Dress to Impress. Pick out a professional outfit and make sure it isn’t loud or distracting. Take a lap or two around the house in your chosen footwear. This will ensure you can walk with confidence and without fear of losing your footing. You don’t want to have a Jennifer-Lawrence-tripping-at-the-Oscars moment. Pick one thing about your outfit that may stand out, it will help the interviewer remember you.

Arrive 10-15 minutes early. Plan accordingly and account for possible traffic, parking situations, locating the office and checking in at the front desk. If possible, take a 5-minute bathroom break before entering the office to compose yourself, check your phone, turn off your phone and do last minute primping.


During The Interview


It’s show time. Upon entry, express gratitude during initial greetings for the interviewer’s time and consideration. Be ready to talk about yourself and have an elevator speech of sorts prepared that is a clear, brief message or “commercial” about yourself. It communicates who you are, where you’ve been, where you’re hoping to go and how you can benefit the company or organization as an employee.

Sprinkle in some flavor. Contrary to popular belief, you can in fact be professional and show your funny bone simultaneously during an internship interview.

Don’t be afraid to express your ability to work hard. The dream is free but the hustle is sold separately. Make this clear to those across the table from you, they will respect the honesty and take note of your will to get the job done around the clock.

Focus on your strengths. When you’re surrounded by seasoned professionals it’s natural to feel like you lack experience or industry knowledge. Instead of highlighting this in conversation, emphasize your eagerness to learn, grow and be successful. Many companies and organizations hire character and train skill.

Be prepared for Q&A. Questions posed towards you during an internship interview may pertain to your knowledge of the company, resume, and goals for the future. Answers should convey your passion for the industry and position. Take a few seconds to respond if it allows you to collect your thoughts. Be mindful of transitions and filler words such as “you know” or “um” or “like” that distract the listener from the meat of your message. Listen to understand and not just to respond.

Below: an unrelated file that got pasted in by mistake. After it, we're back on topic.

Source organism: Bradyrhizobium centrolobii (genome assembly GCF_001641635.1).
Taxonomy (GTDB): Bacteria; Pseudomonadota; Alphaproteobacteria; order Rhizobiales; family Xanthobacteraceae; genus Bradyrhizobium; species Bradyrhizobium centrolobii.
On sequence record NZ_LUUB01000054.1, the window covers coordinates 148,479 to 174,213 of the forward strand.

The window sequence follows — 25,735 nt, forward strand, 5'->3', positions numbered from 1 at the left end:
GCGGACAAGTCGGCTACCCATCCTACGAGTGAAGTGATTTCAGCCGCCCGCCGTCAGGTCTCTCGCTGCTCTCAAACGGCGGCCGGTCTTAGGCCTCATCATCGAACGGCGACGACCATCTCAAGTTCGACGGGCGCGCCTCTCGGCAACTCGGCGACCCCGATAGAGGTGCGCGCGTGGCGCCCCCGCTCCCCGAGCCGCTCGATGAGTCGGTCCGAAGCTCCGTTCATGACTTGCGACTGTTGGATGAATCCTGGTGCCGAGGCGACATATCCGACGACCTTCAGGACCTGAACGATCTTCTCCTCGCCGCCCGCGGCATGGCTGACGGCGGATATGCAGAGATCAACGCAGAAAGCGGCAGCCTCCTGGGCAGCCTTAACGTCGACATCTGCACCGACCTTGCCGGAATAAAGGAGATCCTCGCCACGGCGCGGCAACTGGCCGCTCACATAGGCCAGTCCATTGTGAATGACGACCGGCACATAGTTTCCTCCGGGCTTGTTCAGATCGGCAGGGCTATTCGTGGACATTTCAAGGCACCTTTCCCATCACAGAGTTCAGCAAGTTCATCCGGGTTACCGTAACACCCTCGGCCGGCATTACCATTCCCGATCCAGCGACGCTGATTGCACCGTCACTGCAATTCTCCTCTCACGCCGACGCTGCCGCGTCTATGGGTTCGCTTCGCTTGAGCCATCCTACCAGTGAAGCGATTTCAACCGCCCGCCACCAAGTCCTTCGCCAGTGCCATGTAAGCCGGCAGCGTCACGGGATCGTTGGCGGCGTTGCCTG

Make a strategic exit. Ask for business cards if they aren’t already in your possession. Shake hands and thank each person again for their time and consideration. Walk out with confidence and be sure to thank the front desk personnel.


After The Interview


Follow up ASAP. Thank them for their time and consideration. Be sure to include the date you met and position/job title. This is also a good section to divulge how appreciative you are for the opportunity and meeting the various team members. Reference anything you said that seemed to resonate with the interviewers and the “connection” you may have made. Reiterate your interest and excitement about the opportunity. Again, keep it simple but significant.

If you’d like to take it a step further, follow up with a handwritten note. This is another effective tactic proven to be memorable. Many of the tips and tricks above for email can be re-purposed and incorporated into a handwritten follow-up note.

Be persistent but not excessive. If you don’t hear back within a week, a good rule of thumb is to send an additional email to check in on the hiring process.

Well, that was a mouthful! If your brain is fried by this enormous amount of information, good. Knowledge is power. If we’ve left you feeling encouraged and empowered, even better. Internship Interviews are a chance to showcase your best self and capitalize on new opportunities. Don’t be afraid to step out on a limb. Test out these tips and see for yourself. Comfort zones are so 2016.

BTW. If you’re seeking a Spring or Summer internship, check out our careers page for opportunities in the account service, design, and digital departments.

We’d love to hear from you!